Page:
Friday, July 6, 2012

Nitrogen pollution growing in Rocky Mountain National Park

The excessive levels of nitrogen coming from nitrogen compounds emanating from power plants, vehicles and fertilizers used in the agriculture could be a great threat to biodiversity in many areas of the world. One of these areas is also Rocky Mountain National Park where scientists discovered that the elevated levels of nitrogen are already changing the alpine vegetation.

Professor William Bowman at the University of Colorado said that the spreading nitrogen pollution in the park is „a first step in a series of changes which may be relatively irreversible.“

The increased atmospheric nitrogen pollution has already resulted in changes in plant abundances, which could eventually lead to high decrease of more rare species leading to significant biodiversity loss. The scientists also fear that the excessive levels of nitrogen pollution in Rocky Mountain National Park will also lead to acidified soils and a major decline in trout population.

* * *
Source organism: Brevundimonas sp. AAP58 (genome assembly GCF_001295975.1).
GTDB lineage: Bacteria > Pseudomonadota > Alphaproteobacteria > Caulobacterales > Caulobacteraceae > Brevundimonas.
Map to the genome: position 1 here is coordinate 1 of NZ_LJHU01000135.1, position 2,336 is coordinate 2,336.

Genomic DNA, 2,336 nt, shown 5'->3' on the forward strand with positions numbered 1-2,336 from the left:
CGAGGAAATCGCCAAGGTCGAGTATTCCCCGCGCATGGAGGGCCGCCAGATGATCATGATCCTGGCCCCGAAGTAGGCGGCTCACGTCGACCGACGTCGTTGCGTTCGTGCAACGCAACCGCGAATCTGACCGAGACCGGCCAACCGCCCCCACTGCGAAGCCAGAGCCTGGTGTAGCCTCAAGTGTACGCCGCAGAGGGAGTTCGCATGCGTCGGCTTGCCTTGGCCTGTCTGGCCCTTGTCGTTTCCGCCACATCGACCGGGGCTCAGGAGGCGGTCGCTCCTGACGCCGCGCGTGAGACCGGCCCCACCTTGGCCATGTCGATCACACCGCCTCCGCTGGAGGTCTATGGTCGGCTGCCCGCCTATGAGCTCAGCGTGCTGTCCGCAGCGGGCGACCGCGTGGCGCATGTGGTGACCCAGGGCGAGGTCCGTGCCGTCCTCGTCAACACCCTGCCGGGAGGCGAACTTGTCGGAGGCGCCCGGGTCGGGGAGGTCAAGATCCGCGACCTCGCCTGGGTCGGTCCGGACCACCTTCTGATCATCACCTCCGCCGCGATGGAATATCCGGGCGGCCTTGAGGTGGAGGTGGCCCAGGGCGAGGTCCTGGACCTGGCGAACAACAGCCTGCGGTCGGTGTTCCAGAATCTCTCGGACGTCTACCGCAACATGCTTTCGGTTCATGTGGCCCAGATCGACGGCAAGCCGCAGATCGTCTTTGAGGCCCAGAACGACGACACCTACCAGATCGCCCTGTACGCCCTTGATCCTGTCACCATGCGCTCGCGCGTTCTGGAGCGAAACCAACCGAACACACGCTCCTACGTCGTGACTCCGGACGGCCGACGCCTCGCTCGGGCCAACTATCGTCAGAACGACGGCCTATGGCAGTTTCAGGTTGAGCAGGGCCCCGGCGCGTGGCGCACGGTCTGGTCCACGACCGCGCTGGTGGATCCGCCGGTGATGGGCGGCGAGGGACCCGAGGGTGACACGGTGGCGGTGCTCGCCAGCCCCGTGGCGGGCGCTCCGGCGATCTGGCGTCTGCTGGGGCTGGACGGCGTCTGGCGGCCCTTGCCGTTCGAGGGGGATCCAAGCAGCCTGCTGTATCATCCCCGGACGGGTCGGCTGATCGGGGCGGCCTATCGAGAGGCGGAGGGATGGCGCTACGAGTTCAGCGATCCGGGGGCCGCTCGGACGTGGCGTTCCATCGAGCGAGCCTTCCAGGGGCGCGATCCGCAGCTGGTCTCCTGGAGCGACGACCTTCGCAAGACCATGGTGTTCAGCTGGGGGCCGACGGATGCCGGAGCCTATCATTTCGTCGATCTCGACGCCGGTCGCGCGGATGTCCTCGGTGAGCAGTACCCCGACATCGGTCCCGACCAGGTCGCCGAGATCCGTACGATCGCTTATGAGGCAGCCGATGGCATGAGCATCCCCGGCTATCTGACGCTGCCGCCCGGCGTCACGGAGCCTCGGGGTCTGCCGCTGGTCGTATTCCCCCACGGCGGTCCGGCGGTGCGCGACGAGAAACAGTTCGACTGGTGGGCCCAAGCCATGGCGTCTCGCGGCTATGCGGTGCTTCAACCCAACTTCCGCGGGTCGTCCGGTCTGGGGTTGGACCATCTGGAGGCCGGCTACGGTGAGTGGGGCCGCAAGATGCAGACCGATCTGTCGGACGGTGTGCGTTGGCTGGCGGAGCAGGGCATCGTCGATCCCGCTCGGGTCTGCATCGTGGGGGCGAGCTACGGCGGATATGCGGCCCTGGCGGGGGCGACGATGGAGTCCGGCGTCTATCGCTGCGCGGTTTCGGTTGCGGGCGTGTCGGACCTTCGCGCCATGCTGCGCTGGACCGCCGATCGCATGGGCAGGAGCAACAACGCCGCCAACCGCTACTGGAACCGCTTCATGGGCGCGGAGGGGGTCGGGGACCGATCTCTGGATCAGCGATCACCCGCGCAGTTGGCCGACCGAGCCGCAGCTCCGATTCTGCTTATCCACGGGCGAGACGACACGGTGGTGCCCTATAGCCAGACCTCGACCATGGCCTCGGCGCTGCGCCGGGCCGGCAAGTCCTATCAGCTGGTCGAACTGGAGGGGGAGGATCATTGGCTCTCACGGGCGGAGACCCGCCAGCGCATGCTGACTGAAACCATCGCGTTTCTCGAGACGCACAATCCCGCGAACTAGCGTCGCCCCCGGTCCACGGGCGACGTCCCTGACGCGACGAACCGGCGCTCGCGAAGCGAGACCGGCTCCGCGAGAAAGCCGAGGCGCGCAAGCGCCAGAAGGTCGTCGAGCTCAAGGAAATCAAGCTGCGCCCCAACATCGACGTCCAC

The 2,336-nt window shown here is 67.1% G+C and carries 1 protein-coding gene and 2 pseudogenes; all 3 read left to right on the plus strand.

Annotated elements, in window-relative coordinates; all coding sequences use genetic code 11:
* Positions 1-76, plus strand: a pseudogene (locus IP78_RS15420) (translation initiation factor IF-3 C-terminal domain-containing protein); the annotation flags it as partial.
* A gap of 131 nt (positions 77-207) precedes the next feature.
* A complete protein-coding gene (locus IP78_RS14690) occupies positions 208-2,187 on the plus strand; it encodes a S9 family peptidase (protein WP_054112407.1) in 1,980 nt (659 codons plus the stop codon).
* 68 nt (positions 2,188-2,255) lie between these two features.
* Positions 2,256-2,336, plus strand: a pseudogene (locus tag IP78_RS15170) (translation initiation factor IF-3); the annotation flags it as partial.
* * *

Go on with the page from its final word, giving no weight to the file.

The nitrogen levels near the park are expected to grow, primarily because of the increased agricultural development in nearby area.

The park attracts many fishermen throughout the year and the fishing activity could be negatively affected with the increased nitrogen pollution because this presents major health risk for trout and their food sources. There is even a risk that nitrogen pollution could negatively impact tourism in Colorado.

The state of Colorado definitely needs to find adequate solutions to prevent further increase of nitrogen pollution in Rocky Mountain National Park. Some nearby power plants have already switched to cleaner energy sources (Excel Energy) and Colorado agricultural industry is also said to be working on several management practices that should lead to lower levels of nitrogen emissions.

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